During my European cycling exploits I have often cycled into towns and cities where there is a bike hire system up and running. Increasingly it’s not just the major cities that have them, the smaller cities and towns are jumping in and offering their own bike hire services. However, does this make sense? In a large city like London, Paris or Madrid, many people commute from the suburbs and arrive at a railway station or underground station which might be some distance from their place of work. Climbing onto a hire bike for the final kilometre or two seems like a logical thing to do. Likewise, there are a sufficient number of tourists in these places who see the advantages of cycling their way around a large urban area rather than being hidden away in a bus, carriage of a train or even underground. In a small city or a town, things are slightly different… The majority of people who live in the suburbs of say a town like Reading where I live in southern England will choose to either drive into the centre (bad idea but many insist upon doing so!), take the bus (much better), walk (if they aren’t too far away) or cycle their own bicycle from home to work (which is what I do every day of the working week). Some even have the option of taking the train if they happen to live close to one of the suburban stations. Almost all of these people, whatever their means of transport, will be deposited quite close to where they work. In a compact town centre such as Reading it’s possible to walk from one end of town to the other in under five minutes. Will a bike hire system be used?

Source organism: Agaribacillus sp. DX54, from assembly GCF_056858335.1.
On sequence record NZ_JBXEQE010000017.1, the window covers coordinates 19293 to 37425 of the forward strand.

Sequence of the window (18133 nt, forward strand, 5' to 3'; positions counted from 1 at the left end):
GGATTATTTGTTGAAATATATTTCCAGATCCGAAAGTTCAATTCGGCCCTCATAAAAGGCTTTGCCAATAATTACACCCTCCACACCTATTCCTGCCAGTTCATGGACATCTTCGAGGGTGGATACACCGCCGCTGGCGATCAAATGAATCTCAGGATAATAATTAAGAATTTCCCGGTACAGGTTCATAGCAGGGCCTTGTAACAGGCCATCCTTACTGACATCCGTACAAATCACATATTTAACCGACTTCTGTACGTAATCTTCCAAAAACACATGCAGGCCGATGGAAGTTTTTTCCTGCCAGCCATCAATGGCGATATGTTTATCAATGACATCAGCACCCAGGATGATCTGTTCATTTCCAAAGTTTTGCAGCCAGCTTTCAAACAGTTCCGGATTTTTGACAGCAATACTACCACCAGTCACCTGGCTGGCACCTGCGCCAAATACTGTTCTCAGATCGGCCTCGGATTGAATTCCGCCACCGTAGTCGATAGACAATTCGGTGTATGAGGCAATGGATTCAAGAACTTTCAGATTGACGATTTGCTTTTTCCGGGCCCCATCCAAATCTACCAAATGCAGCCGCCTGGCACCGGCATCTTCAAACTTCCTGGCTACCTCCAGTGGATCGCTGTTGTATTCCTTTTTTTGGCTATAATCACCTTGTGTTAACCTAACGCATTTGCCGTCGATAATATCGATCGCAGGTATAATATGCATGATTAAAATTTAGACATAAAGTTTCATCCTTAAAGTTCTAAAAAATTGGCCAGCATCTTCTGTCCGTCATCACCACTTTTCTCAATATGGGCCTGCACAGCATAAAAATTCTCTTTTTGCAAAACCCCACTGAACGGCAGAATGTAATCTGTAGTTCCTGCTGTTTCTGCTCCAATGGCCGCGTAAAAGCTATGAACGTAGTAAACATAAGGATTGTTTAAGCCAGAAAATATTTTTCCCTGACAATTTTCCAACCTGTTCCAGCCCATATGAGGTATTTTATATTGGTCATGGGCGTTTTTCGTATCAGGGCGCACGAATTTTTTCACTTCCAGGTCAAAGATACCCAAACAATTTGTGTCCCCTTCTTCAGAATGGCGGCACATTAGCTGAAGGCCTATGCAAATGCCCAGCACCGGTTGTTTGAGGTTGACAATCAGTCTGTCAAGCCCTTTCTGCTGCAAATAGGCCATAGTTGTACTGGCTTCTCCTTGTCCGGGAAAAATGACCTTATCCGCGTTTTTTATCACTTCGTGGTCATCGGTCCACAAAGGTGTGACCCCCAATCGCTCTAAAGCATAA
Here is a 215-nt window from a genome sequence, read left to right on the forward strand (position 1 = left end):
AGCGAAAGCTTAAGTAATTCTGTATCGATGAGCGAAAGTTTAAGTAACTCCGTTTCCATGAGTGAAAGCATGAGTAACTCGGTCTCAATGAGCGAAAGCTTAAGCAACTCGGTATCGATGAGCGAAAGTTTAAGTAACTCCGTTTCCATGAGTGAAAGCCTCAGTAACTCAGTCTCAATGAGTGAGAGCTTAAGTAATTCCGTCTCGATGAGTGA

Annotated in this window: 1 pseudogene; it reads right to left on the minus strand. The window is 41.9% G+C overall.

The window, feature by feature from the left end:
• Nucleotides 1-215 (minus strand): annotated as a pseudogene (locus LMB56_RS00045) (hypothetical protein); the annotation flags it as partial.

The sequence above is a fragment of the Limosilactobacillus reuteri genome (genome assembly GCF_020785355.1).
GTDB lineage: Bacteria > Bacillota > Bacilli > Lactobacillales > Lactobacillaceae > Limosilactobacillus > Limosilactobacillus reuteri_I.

Well, we are about to find out. Today, Tuesday 10th June 2014, is a big day for Reading because it has seen the launch of its own bicycle hire scheme called Ready Bike. Docking stations have been popping up around town for the last couple of months and as of this morning, the bicycles themselves have gone live! They certainly look good and they should because the system has cost £1.2 million. The money has come from a pot of cash that the town was allocated a couple of years ago from the Local Sustainable Transport Fund. Reading did very well from this, being given £25 million to spend. We are promised a new pedestrian bridge across the river Thames and there have been efforts to spruce up squares in the town centre to presumable encourage people to walk (which is the most sustainable form of transport going). The council have probably also bought a few new buses… But where is the new cycling infrastructure? Dedicated cycle paths? Cycle lanes painted on existing roads? Improvements in the surface quality of the existing cycle paths? Cycling refuges at traffic lights? I haven’t seen much spent in any of these areas and it’s a great shame. Perhaps I do the council a disservice; it could be that such things are in the pipeline. Let’s hope that’s the case. Let’s also hope that the new bicycle hire scheme is a great success – I would love to be proved wrong about my feelings set out above – and perhaps if it is, it will have the knock-on benefit of encouraging the council to invest in a serious way in the cycling infrastructure of the town. I wish Ready Bike good luck and I do hope that this is just the first step that Reading Council takes towards making the town a genuinely cycle-friendly place in which to live and to travel. You can read the comments of the Reading Cycle Campaign in this article on the BBC News website. Over to you Mr Page!